|Stage 1: Confident Fixer|
As long as things keep going more-or-less our way, we'll never have cause to doubt that we're doing the right thing and are captains of our own fate. The illusion of control sets us up for a lot of pain when reality inevitably breaks through.
2. Glen's Story
Glen and Connie lost their college-age son, Eric, in a tragic accident. Glen, a highly-successful professional, writes:
“My delusions of control were destroyed on the day Eric died. My family fell apart. None of us knew we had been living life on the surface of a bubble until it popped. [Our daughter] Katie, who had been a talented and happy sophomore in high school, found it impossible to go back to life-as-usual....Connie, who had always been active in school, church, and community, stayed close to home.That’s Glen’s story. Through horrific loss, he learned the wisdom of no control and found peace.
My greatest agony was in having no ability to ‘fix’ the despair of my family....Before Eric’s death I had suffered relatively little of life’s losses. I had thought I was in control of my life; now I knew I most certainly was not.
Stage 2: Trouble
I looked around at others now – those who were living the way we had before – and I knew that they too, in their own time, in their own way, would have to learn what we were learning. We tried to learn it from the books. They helped. But we learned that the lessons of grief, like music or medicine or art or parenting or marriage must be lived to be fully understood. And so began our journey through the ‘awful grace of God.’…
Eric’s death pitched us headlong off our daily plane of existence into the darkness to be wrecked upon the rocks. For weeks and months, we roiled and thrashed in pain, submerged in agony, not sensing the light or knowing in what direction to turn....This place of hopelessness and fear is real, not a cute little allegory. Some people never leave that place and are broken on the rocks. Some people stop fighting and slip into the depths.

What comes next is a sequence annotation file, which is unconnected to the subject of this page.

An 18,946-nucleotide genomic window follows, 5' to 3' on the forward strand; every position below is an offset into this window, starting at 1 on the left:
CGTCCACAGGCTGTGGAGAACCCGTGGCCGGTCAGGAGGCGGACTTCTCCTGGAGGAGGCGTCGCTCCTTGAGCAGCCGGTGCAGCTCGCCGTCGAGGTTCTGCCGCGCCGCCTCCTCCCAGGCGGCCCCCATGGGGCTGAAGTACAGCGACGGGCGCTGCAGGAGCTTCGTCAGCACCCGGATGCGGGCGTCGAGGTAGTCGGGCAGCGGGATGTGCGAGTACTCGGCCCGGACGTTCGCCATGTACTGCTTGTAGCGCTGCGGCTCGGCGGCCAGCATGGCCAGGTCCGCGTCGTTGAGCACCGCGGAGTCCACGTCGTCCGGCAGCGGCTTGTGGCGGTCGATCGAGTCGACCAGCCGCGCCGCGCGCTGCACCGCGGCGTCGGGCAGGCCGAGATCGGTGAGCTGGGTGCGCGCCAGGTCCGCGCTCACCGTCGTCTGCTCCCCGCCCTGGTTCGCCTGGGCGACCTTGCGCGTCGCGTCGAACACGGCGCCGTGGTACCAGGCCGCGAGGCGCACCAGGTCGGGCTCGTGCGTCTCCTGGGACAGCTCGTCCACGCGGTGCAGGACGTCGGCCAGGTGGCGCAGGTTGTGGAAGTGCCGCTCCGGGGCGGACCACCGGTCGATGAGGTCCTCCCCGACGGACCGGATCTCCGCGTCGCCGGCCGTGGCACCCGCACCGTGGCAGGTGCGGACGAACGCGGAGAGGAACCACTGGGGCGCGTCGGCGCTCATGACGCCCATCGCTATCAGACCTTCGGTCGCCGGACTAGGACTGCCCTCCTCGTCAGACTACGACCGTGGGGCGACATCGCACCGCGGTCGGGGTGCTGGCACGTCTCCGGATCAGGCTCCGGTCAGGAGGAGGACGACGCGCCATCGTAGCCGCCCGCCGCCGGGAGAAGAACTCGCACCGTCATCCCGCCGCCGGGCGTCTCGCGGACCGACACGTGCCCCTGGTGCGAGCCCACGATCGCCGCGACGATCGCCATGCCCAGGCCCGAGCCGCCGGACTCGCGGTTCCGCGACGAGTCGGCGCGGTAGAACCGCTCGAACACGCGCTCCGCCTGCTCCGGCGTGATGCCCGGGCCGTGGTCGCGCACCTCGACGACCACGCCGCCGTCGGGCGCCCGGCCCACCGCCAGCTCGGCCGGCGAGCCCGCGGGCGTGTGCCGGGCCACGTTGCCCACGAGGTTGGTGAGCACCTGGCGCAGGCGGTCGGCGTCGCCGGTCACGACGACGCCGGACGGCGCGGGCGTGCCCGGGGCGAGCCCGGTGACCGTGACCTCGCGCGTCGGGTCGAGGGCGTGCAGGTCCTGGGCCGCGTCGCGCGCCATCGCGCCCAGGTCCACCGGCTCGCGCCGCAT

Stage 3: Clinging to Past Strategies
We came to understand that, although we do not have control, we do have choice....We can choose darkness, fear, addiction, and despair. We can choose light, hope, meaning, and joy....My daily mantra is, ‘Surrender and relax into the mystery.’
Before Eric’s death my concept of reality had been that I was responsible for everything that happened, past, present, and future. But afterwards, I recognized that this could not be true. Even though I had dedicated my entire life to securing my family’s well-being, I had been unable to do so. And so, I dedicated myself now to having faith in life, no matter what happened....
Stage 4: Dark night of the Fixer
Six months after Eric’s death, after twenty-three years with the company and following long discussions with my family, I quit my job. [About a year later] I accepted a vice president’s position with a small nonprofit fifteen miles from my home. It is a meaningful job, and I have a real passion for the company’s mission. It is so delightful to look forward to Monday morning after so many years of dreading the arrival of a new week of work....
Eric is always near. We see him in nature: birds, butterflies, rainbows, and sunsets. But mostly we feel him.
We are, each of us, Spiritual Warriors. We are awake, and nothing can break our circle. Nothing will ever be the same again.”
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This is part 3 of 4 of "Broken Open"
Click for other parts:
Part 1: Seeing the Blessing in a Crisis
Part 2: The Miracle of Becoming
Part 4: Pain's Surprising Lesson